At long last, a man nominated to head the EPA actually thinks the U.S. Constitution is relevant to EPA regulations. Scott Pruitt has shown by his actions as Oklahoma’s attorney general that he takes the Constitution seriously.
Critics have called him a climate change denier. He’s not. He’s a climate change skeptic. There’s a big difference.
It makes no sense to deny that the climate is changing. The climate is always changing. The real issue is what mankind’s effect on the climate is. Specifically, can we be sure that, say, a 20 parts per million increase in the concentration of carbon dioxide in the atmosphere would cause a discernible increase in the Earth’s temperature? We can’t. Some climate models that were created some years ago predicted a temperature that is substantially higher than the actual temperature we observe. The models are simply not well enough developed to give us much confidence.
Although I have never met the man, Scott Pruitt seems to understand this.
Should we worry that he will roll back regulations that keep our air and water clean? Probably not. The main improvements in our air and water quality have been achieved for some time. The EPA is working, at best, at the margins. Each additional small increase in air and water quality can be achieved at a higher cost than the previous increase. Past some point, the marginal cost exceeds the marginal benefit.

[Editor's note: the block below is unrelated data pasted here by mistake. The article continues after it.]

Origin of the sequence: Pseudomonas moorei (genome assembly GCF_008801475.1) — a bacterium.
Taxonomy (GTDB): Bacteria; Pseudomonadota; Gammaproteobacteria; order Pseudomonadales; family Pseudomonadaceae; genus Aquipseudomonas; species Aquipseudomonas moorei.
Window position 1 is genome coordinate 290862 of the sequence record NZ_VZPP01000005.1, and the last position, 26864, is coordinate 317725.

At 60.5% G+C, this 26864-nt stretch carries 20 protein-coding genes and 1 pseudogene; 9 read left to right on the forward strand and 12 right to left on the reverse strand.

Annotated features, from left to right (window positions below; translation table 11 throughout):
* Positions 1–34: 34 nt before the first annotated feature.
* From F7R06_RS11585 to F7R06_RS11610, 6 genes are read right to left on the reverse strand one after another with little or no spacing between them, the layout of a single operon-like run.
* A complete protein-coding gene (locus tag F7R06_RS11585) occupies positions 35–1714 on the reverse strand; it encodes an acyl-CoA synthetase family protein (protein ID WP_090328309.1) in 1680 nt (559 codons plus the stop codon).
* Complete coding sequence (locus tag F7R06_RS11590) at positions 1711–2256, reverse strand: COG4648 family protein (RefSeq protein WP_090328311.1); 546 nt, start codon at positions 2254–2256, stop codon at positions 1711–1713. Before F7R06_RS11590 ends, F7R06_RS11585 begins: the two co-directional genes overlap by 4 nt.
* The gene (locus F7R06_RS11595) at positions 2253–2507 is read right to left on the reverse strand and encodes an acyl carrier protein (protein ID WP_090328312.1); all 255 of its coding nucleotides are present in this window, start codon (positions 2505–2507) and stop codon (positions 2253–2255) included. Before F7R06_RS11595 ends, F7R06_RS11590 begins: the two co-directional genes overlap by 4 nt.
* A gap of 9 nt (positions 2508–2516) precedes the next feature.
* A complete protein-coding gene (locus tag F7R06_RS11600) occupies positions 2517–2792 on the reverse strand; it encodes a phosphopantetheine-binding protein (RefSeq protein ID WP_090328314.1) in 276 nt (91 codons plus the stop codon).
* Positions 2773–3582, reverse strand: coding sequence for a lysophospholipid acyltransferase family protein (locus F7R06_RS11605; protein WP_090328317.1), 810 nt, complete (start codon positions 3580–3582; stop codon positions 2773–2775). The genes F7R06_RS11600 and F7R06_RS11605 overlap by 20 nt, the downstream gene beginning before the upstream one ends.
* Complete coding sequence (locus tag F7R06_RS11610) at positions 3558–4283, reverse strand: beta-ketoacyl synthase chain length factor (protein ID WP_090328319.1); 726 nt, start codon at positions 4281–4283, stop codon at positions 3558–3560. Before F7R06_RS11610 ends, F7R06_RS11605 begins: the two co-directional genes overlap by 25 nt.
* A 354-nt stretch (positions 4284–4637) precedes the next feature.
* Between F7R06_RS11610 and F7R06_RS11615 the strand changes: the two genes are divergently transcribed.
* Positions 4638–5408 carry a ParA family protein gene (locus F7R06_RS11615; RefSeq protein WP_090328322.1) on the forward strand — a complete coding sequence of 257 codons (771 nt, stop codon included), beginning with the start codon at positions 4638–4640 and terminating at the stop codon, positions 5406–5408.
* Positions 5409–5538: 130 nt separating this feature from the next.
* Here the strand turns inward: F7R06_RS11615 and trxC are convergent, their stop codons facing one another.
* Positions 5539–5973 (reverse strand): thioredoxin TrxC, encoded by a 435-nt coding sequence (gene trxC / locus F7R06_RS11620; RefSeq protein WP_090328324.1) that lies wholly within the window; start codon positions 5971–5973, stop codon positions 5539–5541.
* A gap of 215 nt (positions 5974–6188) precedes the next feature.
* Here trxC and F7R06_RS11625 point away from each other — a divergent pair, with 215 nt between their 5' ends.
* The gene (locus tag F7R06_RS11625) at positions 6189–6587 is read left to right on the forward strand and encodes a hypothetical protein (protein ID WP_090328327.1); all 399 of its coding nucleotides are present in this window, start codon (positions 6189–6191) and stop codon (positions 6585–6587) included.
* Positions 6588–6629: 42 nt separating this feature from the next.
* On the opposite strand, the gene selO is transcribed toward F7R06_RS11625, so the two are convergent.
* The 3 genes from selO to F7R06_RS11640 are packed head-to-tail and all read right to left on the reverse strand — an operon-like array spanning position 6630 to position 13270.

Moreover, there are low-hanging fruit to be picked in abolishing, or at least modifying, some regulations in which the EPA has a big role.
Take the Corporate Average Fuel Economy regulations. Please. These rules make our cars more expensive and less safe. Although the Transportation Department is responsible for the CAFE standards, President Obama’s EPA pushed hard to raise them. They are due to be ratcheted down.